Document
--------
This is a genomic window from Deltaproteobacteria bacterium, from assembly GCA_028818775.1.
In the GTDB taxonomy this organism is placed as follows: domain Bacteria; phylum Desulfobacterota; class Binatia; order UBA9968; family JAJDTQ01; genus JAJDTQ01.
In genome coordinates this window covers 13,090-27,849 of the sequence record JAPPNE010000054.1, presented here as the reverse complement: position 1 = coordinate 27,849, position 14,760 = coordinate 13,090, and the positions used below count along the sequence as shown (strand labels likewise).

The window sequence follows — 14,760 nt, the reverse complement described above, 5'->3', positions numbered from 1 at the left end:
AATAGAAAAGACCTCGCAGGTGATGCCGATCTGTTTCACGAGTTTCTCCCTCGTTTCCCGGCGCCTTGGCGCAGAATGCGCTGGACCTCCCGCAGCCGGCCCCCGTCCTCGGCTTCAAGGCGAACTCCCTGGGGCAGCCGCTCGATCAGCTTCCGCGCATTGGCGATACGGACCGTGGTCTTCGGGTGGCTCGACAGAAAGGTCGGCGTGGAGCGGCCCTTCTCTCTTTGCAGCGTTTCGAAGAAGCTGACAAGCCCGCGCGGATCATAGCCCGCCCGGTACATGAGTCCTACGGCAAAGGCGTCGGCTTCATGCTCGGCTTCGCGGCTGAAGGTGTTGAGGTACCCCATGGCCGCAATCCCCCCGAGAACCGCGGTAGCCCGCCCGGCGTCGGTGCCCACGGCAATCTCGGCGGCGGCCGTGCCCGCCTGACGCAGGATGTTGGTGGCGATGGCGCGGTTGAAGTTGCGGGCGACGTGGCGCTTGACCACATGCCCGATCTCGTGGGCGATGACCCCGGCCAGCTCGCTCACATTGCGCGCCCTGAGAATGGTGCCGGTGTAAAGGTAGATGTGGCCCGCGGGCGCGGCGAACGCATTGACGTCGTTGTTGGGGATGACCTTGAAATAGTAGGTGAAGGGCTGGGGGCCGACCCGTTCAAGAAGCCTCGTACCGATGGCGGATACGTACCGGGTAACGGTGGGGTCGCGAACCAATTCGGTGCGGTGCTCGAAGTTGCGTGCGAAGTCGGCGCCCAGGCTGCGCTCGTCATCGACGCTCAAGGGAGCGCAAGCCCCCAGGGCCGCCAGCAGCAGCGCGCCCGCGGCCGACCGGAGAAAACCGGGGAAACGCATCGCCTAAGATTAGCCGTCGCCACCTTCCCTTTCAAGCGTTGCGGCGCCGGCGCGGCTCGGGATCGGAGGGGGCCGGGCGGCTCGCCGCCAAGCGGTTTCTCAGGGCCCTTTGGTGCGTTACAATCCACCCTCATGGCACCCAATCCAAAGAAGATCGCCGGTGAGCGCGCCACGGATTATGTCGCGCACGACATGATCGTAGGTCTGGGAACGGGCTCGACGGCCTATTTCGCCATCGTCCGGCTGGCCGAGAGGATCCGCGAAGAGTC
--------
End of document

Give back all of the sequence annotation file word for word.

This is a genomic window from Deltaproteobacteria bacterium, from assembly GCA_028818775.1.
In the GTDB taxonomy this organism is placed as follows: domain Bacteria; phylum Desulfobacterota; class Binatia; order UBA9968; family JAJDTQ01; genus JAJDTQ01.
In genome coordinates this window covers 13,090-27,849 of the sequence record JAPPNE010000054.1, presented here as the reverse complement: position 1 = coordinate 27,849, position 14,760 = coordinate 13,090, and the positions used below count along the sequence as shown (strand labels likewise).

The window sequence follows — 14,760 nt, the reverse complement described above, 5'->3', positions numbered from 1 at the left end:
AATAGAAAAGACCTCGCAGGTGATGCCGATCTGTTTCACGAGTTTCTCCCTCGTTTCCCGGCGCCTTGGCGCAGAATGCGCTGGACCTCCCGCAGCCGGCCCCCGTCCTCGGCTTCAAGGCGAACTCCCTGGGGCAGCCGCTCGATCAGCTTCCGCGCATTGGCGATACGGACCGTGGTCTTCGGGTGGCTCGACAGAAAGGTCGGCGTGGAGCGGCCCTTCTCTCTTTGCAGCGTTTCGAAGAAGCTGACAAGCCCGCGCGGATCATAGCCCGCCCGGTACATGAGTCCTACGGCAAAGGCGTCGGCTTCATGCTCGGCTTCGCGGCTGAAGGTGTTGAGGTACCCCATGGCCGCAATCCCCCCGAGAACCGCGGTAGCCCGCCCGGCGTCGGTGCCCACGGCAATCTCGGCGGCGGCCGTGCCCGCCTGACGCAGGATGTTGGTGGCGATGGCGCGGTTGAAGTTGCGGGCGACGTGGCGCTTGACCACATGCCCGATCTCGTGGGCGATGACCCCGGCCAGCTCGCTCACATTGCGCGCCCTGAGAATGGTGCCGGTGTAAAGGTAGATGTGGCCCGCGGGCGCGGCGAACGCATTGACGTCGTTGTTGGGGATGACCTTGAAATAGTAGGTGAAGGGCTGGGGGCCGACCCGTTCAAGAAGCCTCGTACCGATGGCGGATACGTACCGGGTAACGGTGGGGTCGCGAACCAATTCGGTGCGGTGCTCGAAGTTGCGTGCGAAGTCGGCGCCCAGGCTGCGCTCGTCATCGACGCTCAAGGGAGCGCAAGCCCCCAGGGCCGCCAGCAGCAGCGCGCCCGCGGCCGACCGGAGAAAACCGGGGAAACGCATCGCCTAAGATTAGCCGTCGCCACCTTCCCTTTCAAGCGTTGCGGCGCCGGCGCGGCTCGGGATCGGAGGGGGCCGGGCGGCTCGCCGCCAAGCGGTTTCTCAGGGCCCTTTGGTGCGTTACAATCCACCCTCATGGCACCCAATCCAAAGAAGATCGCCGGTGAGCGCGCCACGGATTATGTCGCGCACGACATGATCGTAGGTCTGGGAACGGGCTCGACGGCCTATTTCGCCATCGTCCGGCTGGCCGAGAGGATCCGCGAAGAGTC